Age-Old Wisdom: Show, Don’t Tell
On the eve of this summer writing challenge, such advice couldn’t be more felicitous or more deft: cut all “thought” verbs from your writing. If you’ve already written, go through every page, every paragraph, every sentence. If you’re just on the cusp of writing, be ruthless with every word from now on.
Because this could mean the difference between a good story and a powerful, persuasive tale.
According to Chuck Palahniuk, author of the famous Fight Club, the danger lies in “thought” verbs such as thinks, knows, understands, realizes, believes, wants, remembers, imagines, desires, loves, hates, etc.
We love these verbs. At least I do. It’s easier to use “thought” verbs to guide a story. I use them to point out a character’s feelings, translating all actions and thoughts for the reader. With this method, a reader can never be wrong. And I use these signal verbs constantly.
Distilled, it’s the age-old battle against telling. We tell readers that our characters love, dislike, and wonder, but we need to be showing those feelings and thoughts with actions. For instance, don’t blatantly reveal that a boy likes a girl. Instead, point out that he notices the way her hair catches the sun. Highlight the fact that he picks out his clothing the night before their Monday class. Hint at the way his hands tremor when he passes her the exam. All these examples help build your scene with images and actions, and ultimately allow your reader to come to the conclusion that this boy likes this girl. By giving your readers greater power to analyze and translate in your text, you’re giving them the opportunity to engage with the characters and enter into a story that wasn’t initially their own.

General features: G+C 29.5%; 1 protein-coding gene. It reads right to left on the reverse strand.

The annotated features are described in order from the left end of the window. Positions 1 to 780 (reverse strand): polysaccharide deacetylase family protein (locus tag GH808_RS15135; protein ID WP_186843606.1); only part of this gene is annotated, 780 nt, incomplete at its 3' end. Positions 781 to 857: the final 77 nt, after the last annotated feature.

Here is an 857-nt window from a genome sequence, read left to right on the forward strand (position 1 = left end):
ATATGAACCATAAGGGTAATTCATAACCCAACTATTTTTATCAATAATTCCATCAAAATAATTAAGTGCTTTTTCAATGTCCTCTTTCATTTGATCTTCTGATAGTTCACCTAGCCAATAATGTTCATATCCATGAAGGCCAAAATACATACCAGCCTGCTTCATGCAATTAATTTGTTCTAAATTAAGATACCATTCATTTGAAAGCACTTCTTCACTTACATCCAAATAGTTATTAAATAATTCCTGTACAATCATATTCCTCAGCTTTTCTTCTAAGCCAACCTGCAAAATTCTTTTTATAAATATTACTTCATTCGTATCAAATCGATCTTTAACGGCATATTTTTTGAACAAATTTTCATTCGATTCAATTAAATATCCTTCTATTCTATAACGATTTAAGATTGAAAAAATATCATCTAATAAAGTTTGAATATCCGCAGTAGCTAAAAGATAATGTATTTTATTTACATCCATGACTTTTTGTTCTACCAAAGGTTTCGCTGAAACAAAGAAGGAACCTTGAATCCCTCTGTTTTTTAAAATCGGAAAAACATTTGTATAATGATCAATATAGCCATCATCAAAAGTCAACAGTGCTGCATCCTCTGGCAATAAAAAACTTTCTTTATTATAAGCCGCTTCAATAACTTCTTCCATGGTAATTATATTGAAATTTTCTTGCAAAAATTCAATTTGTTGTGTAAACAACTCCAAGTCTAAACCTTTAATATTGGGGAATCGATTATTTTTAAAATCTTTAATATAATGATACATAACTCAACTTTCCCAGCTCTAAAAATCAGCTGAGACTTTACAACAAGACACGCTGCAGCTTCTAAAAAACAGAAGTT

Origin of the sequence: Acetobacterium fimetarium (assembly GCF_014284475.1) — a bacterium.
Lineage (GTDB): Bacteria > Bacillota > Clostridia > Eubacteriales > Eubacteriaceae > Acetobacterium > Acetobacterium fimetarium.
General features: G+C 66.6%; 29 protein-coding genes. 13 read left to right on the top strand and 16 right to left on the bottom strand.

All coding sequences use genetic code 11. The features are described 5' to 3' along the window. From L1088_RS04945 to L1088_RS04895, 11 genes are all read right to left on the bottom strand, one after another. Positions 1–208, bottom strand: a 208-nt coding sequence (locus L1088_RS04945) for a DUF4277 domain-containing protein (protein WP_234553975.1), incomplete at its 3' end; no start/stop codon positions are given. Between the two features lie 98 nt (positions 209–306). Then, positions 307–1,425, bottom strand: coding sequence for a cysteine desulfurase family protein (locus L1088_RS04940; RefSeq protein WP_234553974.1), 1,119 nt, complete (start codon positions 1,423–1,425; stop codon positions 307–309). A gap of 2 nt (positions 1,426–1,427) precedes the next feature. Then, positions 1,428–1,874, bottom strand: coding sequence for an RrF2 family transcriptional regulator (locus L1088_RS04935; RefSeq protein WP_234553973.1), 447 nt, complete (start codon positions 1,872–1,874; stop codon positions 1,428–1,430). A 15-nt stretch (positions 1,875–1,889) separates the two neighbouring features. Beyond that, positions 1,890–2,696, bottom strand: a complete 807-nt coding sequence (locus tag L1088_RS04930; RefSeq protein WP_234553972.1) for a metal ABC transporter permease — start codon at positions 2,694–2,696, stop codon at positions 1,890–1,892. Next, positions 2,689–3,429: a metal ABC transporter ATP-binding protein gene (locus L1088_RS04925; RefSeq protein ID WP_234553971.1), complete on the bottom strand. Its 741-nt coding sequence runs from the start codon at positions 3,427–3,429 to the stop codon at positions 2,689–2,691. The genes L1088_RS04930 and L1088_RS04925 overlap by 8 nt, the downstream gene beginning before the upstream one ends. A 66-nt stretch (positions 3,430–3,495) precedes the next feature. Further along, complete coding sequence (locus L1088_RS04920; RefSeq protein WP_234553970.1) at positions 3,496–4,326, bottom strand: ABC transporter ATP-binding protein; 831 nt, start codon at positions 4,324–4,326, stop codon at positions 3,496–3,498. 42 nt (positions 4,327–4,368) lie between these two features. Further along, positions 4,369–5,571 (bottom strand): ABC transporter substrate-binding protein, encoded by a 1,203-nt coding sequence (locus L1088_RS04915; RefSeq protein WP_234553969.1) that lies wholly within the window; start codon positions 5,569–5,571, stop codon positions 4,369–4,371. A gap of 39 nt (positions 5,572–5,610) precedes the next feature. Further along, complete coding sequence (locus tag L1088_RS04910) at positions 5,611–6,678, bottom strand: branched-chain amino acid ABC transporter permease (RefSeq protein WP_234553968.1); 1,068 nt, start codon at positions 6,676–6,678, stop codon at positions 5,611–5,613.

Leave the thinking to your readers and stick to the tangible observations. And then watch as your writing gains power and mastery.
Read Chuck Palahniuk’s essay on “thought” verbs here.
Are you already on the lookout for such verbs in your writing? Is there ever a reason to tell rather than show?